Here’s the tricky part: If the proposed increase is reduced to, say, 5 percent, it is considered a cut. In other words, if the budget for the prior year is increased only by $50 million instead of $70 million, that’s called a cut, even though no one may be advocating an actual reduction in the total amount of expenditures from the prior year. All hell breaks loose in the political posturing that ensues, because someone is advocating a cut.
However, a cut is not actually a cut at all. But politicians are able to call it one so people will think anyone who favors something less than the proposed automatic increase in a particular budget, say for school lunches or Social Security, is a heartless, unfeeling, evil scrooge. Neat trick, huh?
» “Out-year”: Here’s another way budget numbers are finessed by clever politicians, especially at the federal level. “Out-year” refers to subsequent years after the budget for a particular year is adopted. The budget for several years is projected to balance in the future, after the politicians responsible for developing it are no longer in office, such as the president or members of Congress who are involved in the process and vote on the legislation.
In other words, the budget doesn’t balance now, but it will later, when they’re no longer around — so they can’t be held accountable if it doesn’t balance at that time. It doesn’t balance now but it will later. “Trust us,” they say. “It will all work out in the end.”
» “Debt limit”: This one is really absurd. The term usually refers to the amount of money the federal government is authorized to spend. The fact that there is a limit to the amount of money politicians can spend is a good thing, right? Yes, but ... any limit is only good so long as it is not changed; otherwise, it’s not really a limit, is it?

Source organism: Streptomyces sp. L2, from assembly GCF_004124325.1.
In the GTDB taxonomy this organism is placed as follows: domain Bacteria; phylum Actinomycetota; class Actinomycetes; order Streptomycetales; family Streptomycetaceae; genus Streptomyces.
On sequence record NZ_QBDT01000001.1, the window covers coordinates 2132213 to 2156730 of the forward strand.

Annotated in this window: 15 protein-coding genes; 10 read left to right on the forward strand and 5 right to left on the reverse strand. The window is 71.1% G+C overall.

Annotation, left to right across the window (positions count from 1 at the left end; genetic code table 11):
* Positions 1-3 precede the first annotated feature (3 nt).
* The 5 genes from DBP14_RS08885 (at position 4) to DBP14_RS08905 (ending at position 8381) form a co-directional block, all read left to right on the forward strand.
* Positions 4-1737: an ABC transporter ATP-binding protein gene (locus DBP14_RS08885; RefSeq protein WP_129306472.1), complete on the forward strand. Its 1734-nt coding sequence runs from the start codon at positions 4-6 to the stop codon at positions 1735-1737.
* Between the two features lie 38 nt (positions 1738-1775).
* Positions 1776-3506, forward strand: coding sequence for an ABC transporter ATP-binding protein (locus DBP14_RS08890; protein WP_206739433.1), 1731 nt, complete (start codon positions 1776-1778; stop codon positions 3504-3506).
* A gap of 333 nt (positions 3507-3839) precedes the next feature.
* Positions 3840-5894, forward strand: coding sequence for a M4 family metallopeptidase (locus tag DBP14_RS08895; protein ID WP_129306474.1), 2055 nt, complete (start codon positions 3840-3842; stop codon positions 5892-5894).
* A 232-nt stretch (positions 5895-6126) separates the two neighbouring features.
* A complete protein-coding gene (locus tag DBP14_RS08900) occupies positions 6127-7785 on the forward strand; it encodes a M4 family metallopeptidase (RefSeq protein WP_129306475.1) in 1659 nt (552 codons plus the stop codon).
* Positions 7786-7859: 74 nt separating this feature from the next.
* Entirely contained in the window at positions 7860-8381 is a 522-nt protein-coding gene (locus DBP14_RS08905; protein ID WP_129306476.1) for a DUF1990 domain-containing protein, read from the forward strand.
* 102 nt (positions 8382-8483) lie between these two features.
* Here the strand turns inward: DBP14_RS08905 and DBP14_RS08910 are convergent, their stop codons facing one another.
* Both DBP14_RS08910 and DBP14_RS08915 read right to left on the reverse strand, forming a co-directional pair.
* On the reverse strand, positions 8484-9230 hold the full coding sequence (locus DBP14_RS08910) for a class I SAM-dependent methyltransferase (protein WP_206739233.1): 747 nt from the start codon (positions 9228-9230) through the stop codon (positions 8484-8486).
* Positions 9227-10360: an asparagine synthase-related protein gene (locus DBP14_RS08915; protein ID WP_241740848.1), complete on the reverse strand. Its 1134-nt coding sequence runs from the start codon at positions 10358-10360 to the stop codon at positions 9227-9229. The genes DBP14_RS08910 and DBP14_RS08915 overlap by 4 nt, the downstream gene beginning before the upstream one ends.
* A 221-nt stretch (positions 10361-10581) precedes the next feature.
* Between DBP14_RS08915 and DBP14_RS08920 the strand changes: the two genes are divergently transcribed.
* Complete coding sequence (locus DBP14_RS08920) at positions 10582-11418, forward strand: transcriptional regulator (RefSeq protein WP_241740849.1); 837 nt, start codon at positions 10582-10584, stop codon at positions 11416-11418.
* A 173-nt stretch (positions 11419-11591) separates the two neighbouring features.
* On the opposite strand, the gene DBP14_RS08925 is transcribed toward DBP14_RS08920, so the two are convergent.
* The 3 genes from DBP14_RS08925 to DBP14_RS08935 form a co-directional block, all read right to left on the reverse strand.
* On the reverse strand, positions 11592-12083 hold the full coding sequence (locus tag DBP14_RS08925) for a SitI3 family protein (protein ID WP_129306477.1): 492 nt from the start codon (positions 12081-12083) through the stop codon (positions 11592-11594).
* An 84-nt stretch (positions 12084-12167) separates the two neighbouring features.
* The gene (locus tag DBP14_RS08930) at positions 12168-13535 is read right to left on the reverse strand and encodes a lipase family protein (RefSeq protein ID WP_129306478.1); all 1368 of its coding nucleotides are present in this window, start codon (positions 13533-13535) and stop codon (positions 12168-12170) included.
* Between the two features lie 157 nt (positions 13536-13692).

When our fearless leaders run up against the debt limit, what can they do? Either cut something or raise the limit. What invariably happens? Notwithstanding all the debate and arguing that takes place, they invariably raise it. Whenever the debt ceiling is breached, Congress, in its infinite wisdom, simply passes a bill to increase it. Nothing could be easier and nothing could be phonier than the “debt limit.”
Abraham Lincoln’s famous admonition, “You can fool some of the people all of the time, and all of the people some of the time, but you cannot fool all of the people all of the time,” never had greater meaning than it does today. Unfortunately, there are not yet enough people who see through the political sleight of hand that our legislators use to mislead the public today to be able to put a stop to these practices.
In general, the obvious intent of our politicians is to label their actions and legislation in ways that the public does not understand, to divert opposition and confuse people so they don’t actually realize what the consequences of legislative actions actually are. Makes one wonder if they don’t go to work every day, thinking, “Let’s see how we can fool them (the public) today.”
There ought to be a law that requires truth in legislation and politics. I know that’s a silly idea, but it is fun just to think about it.
— Harris Sherline is a retired CPA and former chairman and CEO of Santa Ynez Valley Hospital. Click here to read previous columns. The opinions expressed are his own.